Organic solar cells (OSCs) has driven their efficiencies to above 10% to reach a viable level for commercialization. However, the increase in the photoactive layer thickness has resulted in lower efficiency levels, which therefore brings much complex manufacturing process.
A research team, led by Professor Changduk Yang and his research team in the School of Energy and Chemical Engineering at UNIST, has introduced a novel method that can solve issues associated with the thickness of the photoactive layers in OSCs.
In the study, the research team has succeeded in obtaining an efficiency of 12.01% in the organic solar cells, using a non-fullerance acceptor (IDIC) in the photoactive layer. Moreover, the new photoactive layer maintained its initial efficiency, even when the maximum measured thickness being in the range of 300 nm. This will help accelerate the design process, as well as the further commercialization of OSCs.
“Photoactive layers in the existing OSCs are rather thin (100 nm), and therefore it has been impossible to handle them via large-area printing process,” says Professor Yang. “The new photoactive layer maintained its initial efficiency, even when the maximum measured thickness being in the range of 300 nm.”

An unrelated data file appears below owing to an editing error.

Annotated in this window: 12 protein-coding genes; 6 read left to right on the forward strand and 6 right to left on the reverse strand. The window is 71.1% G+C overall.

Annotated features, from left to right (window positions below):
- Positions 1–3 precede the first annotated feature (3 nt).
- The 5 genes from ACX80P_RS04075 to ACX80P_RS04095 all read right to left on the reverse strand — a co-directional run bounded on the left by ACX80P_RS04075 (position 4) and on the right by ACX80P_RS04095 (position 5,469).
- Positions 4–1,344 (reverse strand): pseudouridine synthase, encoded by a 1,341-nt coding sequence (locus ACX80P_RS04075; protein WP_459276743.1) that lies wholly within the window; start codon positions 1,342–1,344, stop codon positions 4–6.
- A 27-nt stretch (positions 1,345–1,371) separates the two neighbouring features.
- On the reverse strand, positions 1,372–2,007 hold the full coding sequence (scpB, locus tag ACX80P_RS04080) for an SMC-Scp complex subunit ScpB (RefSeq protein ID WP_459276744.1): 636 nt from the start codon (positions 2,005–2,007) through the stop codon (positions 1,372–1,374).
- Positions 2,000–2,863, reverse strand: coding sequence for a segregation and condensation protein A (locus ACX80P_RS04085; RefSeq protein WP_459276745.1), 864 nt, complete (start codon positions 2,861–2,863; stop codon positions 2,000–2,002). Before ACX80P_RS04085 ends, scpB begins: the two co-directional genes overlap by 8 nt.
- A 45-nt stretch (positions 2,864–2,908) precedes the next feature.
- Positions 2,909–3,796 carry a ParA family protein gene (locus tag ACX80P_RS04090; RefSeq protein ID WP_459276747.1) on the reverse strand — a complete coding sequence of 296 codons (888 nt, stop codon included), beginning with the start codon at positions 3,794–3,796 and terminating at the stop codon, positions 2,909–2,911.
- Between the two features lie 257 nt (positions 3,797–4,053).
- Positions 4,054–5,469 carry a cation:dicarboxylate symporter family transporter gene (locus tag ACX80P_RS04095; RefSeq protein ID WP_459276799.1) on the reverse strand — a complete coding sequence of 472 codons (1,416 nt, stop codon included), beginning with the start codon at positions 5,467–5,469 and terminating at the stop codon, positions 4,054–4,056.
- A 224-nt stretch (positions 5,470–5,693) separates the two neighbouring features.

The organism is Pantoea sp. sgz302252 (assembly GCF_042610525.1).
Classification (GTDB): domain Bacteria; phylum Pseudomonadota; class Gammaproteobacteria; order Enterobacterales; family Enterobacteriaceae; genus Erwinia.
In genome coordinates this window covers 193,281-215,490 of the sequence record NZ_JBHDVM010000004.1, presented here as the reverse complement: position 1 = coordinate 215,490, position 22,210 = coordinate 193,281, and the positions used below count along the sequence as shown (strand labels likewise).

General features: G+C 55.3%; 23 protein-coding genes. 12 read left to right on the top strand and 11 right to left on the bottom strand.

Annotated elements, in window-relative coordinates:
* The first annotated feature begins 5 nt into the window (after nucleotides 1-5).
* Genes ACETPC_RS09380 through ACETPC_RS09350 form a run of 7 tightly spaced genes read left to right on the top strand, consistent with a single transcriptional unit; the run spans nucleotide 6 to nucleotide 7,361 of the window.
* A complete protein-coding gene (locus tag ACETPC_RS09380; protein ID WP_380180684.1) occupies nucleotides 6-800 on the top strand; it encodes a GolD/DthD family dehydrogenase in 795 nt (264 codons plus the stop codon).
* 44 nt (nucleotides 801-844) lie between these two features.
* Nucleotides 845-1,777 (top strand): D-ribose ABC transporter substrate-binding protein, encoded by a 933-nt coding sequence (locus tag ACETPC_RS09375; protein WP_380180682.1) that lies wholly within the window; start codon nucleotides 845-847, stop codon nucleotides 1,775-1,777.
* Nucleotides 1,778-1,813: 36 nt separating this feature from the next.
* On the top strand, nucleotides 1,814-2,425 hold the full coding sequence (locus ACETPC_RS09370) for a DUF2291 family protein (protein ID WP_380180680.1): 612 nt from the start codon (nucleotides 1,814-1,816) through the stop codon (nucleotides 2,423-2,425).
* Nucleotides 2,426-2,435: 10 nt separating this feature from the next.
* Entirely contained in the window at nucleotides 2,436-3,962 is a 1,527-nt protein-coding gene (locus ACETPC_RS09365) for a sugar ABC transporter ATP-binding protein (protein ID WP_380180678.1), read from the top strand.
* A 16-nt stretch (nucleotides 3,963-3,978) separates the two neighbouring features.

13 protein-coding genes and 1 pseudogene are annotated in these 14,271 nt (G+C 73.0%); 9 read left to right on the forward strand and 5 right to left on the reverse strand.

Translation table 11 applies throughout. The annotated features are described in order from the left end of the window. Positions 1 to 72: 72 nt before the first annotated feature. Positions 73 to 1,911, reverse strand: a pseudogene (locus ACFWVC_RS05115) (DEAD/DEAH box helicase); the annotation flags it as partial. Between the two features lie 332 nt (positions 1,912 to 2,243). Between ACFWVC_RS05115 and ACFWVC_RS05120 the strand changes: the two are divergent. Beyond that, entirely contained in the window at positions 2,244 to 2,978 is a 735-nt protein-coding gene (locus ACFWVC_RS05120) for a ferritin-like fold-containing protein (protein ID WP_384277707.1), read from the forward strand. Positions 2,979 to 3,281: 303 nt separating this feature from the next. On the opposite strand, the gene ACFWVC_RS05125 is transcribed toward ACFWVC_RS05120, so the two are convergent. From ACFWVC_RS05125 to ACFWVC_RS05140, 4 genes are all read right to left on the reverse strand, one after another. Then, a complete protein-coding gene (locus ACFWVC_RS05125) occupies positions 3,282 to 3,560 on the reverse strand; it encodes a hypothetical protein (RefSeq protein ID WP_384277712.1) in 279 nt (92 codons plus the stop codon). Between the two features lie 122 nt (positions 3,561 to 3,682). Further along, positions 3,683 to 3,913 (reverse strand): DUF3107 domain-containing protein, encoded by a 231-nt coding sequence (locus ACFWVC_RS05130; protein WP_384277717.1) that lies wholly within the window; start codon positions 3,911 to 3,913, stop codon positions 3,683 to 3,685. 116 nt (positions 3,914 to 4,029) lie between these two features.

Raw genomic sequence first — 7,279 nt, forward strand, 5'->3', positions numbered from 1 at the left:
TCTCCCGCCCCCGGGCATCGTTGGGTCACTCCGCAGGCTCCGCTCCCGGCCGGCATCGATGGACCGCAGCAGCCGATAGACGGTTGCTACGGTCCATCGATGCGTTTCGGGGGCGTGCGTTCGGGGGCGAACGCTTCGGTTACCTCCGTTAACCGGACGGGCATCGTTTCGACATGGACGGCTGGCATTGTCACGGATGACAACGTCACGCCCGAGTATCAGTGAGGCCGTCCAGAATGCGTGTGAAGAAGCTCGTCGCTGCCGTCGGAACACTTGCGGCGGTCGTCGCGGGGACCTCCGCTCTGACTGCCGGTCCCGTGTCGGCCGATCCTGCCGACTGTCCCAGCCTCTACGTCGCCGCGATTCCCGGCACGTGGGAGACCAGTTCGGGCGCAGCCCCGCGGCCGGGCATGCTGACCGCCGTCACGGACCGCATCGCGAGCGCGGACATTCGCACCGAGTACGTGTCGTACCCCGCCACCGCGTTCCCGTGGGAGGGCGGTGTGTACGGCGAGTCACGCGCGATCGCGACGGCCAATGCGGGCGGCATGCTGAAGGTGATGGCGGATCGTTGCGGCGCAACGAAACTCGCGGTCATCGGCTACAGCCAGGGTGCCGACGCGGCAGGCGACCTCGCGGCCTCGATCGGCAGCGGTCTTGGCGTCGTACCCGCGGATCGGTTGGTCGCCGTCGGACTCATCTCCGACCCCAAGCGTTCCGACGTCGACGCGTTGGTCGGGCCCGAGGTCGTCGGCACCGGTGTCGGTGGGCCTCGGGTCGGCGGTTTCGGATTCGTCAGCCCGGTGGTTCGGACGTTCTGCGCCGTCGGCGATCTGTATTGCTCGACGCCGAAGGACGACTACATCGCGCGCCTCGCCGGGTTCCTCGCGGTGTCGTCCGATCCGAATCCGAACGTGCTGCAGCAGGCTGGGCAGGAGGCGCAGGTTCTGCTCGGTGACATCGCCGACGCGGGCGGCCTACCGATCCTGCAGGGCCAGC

Conventional solar cells are inorganic solar cells that are made of silicon (Si) semiconductors. While these solar cells are highly efficient and stable, they are inflexible and expensive, thus challenging to produce. Therefore, in recent years, lightweight organic solar cells (OSCs) and perovskite solar cells have gained much attention as the promising candidates for next-generation solar cells.
Although OSCs do exhibit high stability and reproducibility, the efficiency level of OSCs is not nearly as high as that of the perovskite solar cells. In the study, Professor Yang has solved the issues associated with the thickness of the photoactive layers in OSCs, thereby taking a step closer to the realization of large-area printing process.
Photoactive layers used in solar cells convert solar energy into electrical energy. When these layers are exposed to sunlight, the excited electrons escape from the atom and generate free electrons and holes in a semiconductor. Here, the electrical energy is supplied by the movement of electrons and holes. The